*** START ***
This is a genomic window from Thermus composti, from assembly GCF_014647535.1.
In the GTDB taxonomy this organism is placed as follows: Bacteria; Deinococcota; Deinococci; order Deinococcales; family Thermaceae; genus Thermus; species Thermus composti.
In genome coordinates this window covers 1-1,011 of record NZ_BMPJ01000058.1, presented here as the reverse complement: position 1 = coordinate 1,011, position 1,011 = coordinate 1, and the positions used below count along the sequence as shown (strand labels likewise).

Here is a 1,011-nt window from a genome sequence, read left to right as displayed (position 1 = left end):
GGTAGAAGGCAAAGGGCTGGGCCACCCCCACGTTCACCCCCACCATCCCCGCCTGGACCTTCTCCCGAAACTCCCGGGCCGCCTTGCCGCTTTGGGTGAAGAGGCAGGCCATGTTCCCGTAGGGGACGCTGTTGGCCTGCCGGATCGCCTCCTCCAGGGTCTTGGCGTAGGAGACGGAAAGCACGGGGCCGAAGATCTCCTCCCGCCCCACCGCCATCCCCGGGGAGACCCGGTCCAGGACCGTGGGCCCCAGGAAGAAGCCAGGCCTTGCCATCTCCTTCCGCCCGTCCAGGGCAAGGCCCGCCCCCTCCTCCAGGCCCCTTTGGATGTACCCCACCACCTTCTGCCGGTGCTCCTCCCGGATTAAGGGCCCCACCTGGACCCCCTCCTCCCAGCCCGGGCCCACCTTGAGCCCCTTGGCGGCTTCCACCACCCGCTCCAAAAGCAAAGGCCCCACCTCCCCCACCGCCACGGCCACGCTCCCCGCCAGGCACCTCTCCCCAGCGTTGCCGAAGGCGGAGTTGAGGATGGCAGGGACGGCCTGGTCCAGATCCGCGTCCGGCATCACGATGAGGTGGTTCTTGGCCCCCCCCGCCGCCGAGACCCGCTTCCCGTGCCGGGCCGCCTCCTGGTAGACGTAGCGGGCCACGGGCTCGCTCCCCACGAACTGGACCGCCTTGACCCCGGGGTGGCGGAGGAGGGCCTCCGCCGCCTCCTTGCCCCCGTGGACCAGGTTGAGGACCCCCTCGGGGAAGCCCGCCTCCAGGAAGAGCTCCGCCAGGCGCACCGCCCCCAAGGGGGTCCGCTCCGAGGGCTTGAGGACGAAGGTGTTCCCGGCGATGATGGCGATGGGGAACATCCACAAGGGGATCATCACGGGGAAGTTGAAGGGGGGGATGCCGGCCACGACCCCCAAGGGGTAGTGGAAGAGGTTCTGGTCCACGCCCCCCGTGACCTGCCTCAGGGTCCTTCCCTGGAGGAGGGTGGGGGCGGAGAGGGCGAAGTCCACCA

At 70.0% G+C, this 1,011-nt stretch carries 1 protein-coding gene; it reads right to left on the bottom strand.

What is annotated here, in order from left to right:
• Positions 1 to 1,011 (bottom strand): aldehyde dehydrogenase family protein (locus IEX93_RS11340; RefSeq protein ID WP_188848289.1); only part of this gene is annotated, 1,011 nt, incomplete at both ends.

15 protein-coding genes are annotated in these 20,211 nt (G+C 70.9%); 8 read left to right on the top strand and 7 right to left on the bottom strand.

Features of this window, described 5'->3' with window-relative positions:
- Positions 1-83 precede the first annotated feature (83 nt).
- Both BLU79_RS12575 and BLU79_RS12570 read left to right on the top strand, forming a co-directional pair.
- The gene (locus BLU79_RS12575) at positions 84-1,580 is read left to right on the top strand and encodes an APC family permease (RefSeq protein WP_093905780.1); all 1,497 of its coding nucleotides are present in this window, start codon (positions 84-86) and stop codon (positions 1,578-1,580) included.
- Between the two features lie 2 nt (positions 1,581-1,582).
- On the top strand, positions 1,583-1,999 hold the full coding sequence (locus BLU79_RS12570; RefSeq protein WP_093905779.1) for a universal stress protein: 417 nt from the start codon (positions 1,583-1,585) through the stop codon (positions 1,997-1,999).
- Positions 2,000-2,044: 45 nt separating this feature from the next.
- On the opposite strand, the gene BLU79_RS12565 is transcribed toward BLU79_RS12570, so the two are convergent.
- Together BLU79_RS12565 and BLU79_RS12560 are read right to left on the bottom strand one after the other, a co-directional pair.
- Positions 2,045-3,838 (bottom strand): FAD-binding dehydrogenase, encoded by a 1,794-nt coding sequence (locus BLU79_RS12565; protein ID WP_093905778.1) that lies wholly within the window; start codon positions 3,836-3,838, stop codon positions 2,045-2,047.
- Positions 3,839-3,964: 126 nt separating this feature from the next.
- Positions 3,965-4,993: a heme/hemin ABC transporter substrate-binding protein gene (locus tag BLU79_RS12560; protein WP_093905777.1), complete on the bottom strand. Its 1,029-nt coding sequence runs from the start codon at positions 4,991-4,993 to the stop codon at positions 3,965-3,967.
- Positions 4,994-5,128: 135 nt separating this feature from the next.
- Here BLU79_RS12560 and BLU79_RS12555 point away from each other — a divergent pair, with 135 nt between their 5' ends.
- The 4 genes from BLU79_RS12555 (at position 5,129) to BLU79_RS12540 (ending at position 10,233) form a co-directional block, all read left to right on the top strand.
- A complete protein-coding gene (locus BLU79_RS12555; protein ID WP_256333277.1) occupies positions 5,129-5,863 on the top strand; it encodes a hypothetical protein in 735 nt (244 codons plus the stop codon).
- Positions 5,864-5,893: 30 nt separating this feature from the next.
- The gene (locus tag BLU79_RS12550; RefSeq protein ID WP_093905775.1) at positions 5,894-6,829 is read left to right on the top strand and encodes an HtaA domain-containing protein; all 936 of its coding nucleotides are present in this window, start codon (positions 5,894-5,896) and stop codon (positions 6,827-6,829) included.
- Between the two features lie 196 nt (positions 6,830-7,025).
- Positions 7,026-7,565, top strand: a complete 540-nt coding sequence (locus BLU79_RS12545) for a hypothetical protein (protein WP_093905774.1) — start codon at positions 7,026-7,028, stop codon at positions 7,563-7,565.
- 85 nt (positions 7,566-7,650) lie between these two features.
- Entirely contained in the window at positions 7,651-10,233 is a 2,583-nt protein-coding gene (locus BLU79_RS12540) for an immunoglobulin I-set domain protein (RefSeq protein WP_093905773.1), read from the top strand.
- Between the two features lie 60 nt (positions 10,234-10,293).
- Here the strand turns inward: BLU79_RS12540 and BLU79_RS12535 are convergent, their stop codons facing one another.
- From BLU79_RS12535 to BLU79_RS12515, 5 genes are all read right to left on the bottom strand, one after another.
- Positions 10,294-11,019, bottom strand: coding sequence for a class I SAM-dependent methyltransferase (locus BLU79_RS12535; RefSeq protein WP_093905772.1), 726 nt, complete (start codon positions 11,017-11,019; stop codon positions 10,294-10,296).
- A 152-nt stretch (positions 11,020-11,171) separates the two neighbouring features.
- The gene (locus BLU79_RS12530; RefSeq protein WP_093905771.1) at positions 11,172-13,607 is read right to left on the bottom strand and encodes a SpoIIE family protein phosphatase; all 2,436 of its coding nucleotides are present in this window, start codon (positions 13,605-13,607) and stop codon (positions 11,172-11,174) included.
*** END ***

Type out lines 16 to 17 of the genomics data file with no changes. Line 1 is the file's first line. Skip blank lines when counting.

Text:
- Positions 2,000-2,044: 45 nt separating this feature from the next.
- On the opposite strand, the gene BLU79_RS12565 is transcribed toward BLU79_RS12570, so the two are convergent.